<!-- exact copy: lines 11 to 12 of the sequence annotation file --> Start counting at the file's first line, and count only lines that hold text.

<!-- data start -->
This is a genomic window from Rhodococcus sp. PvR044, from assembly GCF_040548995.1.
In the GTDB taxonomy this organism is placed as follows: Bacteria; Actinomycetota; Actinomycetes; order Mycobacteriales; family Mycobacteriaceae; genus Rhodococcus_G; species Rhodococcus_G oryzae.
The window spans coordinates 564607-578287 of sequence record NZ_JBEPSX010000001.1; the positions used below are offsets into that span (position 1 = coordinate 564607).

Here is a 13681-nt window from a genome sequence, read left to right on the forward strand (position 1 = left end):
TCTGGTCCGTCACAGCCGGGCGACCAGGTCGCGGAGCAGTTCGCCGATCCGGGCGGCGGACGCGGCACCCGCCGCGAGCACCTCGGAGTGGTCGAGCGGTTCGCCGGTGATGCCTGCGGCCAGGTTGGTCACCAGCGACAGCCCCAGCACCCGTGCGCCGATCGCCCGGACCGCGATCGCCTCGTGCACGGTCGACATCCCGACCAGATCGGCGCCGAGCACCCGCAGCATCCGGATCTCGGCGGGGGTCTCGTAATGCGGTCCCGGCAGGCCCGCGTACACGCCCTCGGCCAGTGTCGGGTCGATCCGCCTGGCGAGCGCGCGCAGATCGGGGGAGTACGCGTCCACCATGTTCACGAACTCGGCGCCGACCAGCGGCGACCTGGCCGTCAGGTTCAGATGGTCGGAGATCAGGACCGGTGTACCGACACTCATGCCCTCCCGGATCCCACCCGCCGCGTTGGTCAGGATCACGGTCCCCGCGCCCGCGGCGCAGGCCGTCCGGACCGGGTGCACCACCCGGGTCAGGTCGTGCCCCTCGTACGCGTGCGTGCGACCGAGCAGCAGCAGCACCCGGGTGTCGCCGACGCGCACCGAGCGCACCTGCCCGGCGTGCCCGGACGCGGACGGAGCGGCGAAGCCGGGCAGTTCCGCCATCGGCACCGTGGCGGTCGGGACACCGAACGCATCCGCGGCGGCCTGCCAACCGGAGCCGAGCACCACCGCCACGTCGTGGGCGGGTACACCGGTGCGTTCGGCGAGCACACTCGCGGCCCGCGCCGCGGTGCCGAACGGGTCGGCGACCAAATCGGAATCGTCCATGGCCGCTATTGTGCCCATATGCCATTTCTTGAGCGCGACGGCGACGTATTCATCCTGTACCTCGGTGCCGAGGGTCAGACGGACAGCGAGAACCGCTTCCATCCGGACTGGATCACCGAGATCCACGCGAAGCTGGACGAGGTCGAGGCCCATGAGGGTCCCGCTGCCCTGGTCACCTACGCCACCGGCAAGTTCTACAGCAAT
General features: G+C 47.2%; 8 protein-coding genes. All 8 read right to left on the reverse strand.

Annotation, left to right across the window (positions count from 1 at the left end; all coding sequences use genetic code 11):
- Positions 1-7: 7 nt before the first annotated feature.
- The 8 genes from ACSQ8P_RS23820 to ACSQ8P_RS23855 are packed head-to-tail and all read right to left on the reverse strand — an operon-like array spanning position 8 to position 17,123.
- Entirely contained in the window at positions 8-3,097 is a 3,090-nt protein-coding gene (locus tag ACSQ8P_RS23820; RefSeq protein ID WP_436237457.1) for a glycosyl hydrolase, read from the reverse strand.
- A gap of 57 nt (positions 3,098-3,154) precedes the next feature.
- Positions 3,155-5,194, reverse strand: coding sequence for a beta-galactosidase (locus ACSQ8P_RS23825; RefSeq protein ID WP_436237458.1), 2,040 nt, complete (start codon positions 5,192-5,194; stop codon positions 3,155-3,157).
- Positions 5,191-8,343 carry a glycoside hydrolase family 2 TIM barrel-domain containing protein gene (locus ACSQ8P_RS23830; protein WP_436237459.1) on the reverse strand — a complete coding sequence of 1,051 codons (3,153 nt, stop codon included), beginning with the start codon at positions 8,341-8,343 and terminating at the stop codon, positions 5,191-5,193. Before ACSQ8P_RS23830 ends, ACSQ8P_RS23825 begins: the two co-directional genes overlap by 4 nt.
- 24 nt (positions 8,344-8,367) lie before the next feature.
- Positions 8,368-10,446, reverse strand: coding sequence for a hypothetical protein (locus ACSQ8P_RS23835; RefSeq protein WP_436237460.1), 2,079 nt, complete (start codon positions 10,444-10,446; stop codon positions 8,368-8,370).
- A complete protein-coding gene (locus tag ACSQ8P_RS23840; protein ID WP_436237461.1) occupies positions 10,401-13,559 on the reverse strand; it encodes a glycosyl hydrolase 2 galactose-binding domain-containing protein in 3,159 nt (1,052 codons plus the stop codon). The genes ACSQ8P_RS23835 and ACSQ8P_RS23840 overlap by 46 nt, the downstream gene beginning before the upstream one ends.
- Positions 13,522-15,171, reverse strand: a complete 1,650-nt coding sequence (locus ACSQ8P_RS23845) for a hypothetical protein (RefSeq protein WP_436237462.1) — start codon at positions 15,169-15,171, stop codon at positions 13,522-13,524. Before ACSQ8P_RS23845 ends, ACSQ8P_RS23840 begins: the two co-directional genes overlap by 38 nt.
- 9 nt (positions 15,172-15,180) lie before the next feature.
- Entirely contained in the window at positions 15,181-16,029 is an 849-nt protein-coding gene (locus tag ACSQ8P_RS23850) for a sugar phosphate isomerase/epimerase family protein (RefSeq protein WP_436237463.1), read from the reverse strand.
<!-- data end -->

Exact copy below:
- A gap of 57 nt (positions 3,098-3,154) precedes the next feature.
- Positions 3,155-5,194, reverse strand: coding sequence for a beta-galactosidase (locus ACSQ8P_RS23825; RefSeq protein ID WP_436237458.1), 2,040 nt, complete (start codon positions 5,192-5,194; stop codon positions 3,155-3,157).